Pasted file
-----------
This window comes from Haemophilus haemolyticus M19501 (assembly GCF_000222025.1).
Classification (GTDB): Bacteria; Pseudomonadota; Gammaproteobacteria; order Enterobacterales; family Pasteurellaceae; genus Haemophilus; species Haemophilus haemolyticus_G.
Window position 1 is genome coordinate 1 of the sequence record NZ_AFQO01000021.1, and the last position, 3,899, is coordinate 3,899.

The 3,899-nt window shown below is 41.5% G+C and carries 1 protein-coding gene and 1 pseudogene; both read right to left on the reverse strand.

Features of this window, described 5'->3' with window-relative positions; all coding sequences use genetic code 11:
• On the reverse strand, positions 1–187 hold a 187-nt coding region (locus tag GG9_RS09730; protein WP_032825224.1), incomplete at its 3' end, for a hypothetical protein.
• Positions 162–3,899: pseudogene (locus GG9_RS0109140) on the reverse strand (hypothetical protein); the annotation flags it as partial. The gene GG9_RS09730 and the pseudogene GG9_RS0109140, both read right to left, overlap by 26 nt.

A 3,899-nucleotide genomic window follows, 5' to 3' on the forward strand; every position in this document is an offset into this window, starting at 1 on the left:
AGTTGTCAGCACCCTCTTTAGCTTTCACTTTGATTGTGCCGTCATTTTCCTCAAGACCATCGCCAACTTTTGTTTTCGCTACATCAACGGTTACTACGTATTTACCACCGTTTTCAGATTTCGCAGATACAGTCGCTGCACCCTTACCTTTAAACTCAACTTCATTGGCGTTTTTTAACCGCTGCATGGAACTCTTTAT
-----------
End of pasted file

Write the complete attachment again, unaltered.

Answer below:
This window comes from Haemophilus haemolyticus M19501 (assembly GCF_000222025.1).
Classification (GTDB): Bacteria; Pseudomonadota; Gammaproteobacteria; order Enterobacterales; family Pasteurellaceae; genus Haemophilus; species Haemophilus haemolyticus_G.
Window position 1 is genome coordinate 1 of the sequence record NZ_AFQO01000021.1, and the last position, 3,899, is coordinate 3,899.

The 3,899-nt window shown below is 41.5% G+C and carries 1 protein-coding gene and 1 pseudogene; both read right to left on the reverse strand.

Features of this window, described 5'->3' with window-relative positions; all coding sequences use genetic code 11:
• On the reverse strand, positions 1–187 hold a 187-nt coding region (locus tag GG9_RS09730; protein WP_032825224.1), incomplete at its 3' end, for a hypothetical protein.
• Positions 162–3,899: pseudogene (locus GG9_RS0109140) on the reverse strand (hypothetical protein); the annotation flags it as partial. The gene GG9_RS09730 and the pseudogene GG9_RS0109140, both read right to left, overlap by 26 nt.

A 3,899-nucleotide genomic window follows, 5' to 3' on the forward strand; every position in this document is an offset into this window, starting at 1 on the left:
AGTTGTCAGCACCCTCTTTAGCTTTCACTTTGATTGTGCCGTCATTTTCCTCAAGACCATCGCCAACTTTTGTTTTCGCTACATCAACGGTTACTACGTATTTACCACCGTTTTCAGATTTCGCAGATACAGTCGCTGCACCCTTACCTTTAAACTCAACTTCATTGGCGTTTTTTAACCGCTGCATGGAACTCTTTAT